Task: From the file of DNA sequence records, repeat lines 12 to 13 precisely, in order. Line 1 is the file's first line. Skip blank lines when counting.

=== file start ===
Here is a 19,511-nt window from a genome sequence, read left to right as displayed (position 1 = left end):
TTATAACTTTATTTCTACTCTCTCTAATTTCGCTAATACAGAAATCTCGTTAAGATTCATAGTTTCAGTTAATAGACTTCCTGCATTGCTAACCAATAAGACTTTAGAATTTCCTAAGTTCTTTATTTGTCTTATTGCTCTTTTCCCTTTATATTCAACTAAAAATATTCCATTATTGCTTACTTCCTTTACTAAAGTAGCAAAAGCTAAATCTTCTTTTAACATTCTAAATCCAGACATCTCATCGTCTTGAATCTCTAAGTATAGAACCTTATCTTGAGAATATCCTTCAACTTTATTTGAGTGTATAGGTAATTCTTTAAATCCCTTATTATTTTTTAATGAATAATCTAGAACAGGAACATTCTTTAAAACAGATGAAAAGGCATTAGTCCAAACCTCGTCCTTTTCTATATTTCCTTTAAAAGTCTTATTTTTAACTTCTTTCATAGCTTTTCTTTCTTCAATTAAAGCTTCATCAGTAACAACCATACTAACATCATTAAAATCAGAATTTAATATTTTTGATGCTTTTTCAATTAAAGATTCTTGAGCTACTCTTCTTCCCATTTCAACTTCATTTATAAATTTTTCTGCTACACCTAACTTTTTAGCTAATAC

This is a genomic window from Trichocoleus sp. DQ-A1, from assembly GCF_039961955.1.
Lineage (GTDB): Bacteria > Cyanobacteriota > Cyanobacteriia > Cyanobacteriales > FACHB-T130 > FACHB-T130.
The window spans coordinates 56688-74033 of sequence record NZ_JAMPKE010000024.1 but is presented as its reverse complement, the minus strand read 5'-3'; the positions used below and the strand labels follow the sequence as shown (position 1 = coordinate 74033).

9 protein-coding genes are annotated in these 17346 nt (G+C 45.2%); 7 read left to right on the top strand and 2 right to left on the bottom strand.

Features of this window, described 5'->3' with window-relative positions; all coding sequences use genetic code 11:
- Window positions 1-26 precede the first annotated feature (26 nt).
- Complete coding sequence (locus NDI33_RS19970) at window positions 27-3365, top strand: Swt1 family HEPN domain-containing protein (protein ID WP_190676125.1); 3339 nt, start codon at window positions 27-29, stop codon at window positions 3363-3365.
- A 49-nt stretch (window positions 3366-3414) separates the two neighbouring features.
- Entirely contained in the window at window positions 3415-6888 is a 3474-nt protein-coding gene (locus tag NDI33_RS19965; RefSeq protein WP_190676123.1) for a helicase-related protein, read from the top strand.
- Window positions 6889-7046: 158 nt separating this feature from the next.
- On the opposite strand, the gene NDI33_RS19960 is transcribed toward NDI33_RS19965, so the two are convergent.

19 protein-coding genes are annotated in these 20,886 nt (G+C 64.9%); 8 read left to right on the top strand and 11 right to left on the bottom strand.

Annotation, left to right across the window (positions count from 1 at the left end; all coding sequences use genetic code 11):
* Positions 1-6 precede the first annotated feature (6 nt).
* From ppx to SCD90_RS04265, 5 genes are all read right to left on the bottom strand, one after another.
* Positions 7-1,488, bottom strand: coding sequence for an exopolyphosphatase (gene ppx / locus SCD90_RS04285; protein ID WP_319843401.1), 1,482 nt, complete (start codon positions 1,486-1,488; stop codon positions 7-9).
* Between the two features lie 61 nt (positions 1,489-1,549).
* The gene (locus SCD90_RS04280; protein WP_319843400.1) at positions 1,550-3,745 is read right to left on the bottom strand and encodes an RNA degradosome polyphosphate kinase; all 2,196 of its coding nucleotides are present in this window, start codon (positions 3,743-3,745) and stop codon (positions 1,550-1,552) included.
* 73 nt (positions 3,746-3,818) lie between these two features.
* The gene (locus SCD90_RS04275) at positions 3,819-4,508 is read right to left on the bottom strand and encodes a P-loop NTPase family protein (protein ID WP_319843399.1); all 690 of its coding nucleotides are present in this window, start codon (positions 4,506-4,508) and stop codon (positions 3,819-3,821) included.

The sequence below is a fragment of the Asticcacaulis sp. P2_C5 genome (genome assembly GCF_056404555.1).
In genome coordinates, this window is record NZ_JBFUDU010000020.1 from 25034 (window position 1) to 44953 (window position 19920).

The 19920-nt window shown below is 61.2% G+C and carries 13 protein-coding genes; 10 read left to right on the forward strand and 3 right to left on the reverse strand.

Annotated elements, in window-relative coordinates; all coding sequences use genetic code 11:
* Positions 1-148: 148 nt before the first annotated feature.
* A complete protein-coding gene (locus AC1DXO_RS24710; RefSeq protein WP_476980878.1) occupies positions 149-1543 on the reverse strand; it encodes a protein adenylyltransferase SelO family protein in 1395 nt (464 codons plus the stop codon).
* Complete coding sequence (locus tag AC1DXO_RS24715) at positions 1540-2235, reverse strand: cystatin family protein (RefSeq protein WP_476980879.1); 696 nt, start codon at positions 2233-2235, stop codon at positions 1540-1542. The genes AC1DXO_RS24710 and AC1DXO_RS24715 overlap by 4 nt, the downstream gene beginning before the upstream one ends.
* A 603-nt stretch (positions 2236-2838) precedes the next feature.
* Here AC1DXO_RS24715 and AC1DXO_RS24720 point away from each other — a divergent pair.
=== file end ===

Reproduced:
- Window positions 6889-7046: 158 nt separating this feature from the next.
- On the opposite strand, the gene NDI33_RS19960 is transcribed toward NDI33_RS19965, so the two are convergent.